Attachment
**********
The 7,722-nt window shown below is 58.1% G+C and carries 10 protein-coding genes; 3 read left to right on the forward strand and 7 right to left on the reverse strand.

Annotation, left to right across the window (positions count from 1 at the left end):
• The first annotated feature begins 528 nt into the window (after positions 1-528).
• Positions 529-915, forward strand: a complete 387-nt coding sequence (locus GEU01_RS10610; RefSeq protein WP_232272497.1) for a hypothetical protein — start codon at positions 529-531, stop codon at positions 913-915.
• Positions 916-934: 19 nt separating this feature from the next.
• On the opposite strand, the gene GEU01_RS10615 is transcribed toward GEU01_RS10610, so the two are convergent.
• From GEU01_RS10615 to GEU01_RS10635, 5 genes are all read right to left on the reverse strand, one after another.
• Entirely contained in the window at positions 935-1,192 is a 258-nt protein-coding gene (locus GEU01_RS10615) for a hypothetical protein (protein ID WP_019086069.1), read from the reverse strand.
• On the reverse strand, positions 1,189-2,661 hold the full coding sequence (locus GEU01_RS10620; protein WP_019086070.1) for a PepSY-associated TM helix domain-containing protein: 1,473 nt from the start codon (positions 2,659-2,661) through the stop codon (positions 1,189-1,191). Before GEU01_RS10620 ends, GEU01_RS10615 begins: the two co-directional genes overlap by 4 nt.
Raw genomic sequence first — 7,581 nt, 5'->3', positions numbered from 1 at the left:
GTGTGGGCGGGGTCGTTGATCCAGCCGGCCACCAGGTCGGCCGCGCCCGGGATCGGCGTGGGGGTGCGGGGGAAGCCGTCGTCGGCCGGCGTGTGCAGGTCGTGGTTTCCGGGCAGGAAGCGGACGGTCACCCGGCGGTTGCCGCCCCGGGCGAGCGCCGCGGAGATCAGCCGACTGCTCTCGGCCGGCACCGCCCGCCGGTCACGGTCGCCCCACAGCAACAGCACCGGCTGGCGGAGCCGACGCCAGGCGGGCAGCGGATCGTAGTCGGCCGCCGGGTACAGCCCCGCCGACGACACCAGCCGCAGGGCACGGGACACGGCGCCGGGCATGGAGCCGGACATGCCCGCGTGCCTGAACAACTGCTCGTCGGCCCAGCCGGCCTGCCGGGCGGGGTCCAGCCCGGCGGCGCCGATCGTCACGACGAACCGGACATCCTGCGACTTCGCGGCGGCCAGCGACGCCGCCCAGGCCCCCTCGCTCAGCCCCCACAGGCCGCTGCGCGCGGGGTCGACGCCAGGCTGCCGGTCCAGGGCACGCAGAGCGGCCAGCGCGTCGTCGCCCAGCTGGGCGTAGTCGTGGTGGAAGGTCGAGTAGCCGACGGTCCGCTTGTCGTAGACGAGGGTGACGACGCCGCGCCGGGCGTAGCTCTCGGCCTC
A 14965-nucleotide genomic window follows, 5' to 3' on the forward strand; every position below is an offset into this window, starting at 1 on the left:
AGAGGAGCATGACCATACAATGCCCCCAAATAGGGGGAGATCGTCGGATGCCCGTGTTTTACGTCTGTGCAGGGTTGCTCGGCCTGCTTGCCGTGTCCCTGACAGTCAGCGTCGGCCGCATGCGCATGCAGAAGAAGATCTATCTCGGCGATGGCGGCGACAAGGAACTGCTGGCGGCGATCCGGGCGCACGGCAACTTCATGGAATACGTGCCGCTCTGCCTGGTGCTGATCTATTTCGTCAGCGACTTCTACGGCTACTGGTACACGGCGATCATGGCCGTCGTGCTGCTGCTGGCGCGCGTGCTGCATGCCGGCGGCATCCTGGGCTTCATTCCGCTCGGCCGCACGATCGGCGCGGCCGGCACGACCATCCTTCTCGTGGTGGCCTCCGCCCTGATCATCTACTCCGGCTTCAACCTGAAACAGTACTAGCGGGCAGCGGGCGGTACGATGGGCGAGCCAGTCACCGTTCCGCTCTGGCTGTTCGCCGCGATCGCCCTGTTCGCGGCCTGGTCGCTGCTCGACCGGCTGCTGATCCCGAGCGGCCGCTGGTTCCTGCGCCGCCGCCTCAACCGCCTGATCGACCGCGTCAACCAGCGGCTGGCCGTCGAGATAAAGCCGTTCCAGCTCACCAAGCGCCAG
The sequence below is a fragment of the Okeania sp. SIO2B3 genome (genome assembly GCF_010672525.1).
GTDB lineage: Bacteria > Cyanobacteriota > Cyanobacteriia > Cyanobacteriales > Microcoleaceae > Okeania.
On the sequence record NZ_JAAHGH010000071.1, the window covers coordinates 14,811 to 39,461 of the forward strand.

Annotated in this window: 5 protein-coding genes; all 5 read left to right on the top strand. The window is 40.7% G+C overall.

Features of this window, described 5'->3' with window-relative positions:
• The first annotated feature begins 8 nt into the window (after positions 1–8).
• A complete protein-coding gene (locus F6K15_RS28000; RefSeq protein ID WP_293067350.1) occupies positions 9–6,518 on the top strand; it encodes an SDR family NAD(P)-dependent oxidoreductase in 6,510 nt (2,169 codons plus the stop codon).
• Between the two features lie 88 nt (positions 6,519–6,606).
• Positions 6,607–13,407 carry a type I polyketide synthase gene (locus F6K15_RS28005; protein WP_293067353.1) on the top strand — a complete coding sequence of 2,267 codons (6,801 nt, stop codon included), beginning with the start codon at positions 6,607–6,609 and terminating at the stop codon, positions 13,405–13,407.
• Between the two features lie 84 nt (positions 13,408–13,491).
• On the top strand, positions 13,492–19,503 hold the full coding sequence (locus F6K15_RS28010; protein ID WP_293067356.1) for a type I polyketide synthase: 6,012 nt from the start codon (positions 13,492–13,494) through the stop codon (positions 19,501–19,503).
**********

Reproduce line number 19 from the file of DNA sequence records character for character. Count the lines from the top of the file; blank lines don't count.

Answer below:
• The first annotated feature begins 8 nt into the window (after positions 1–8).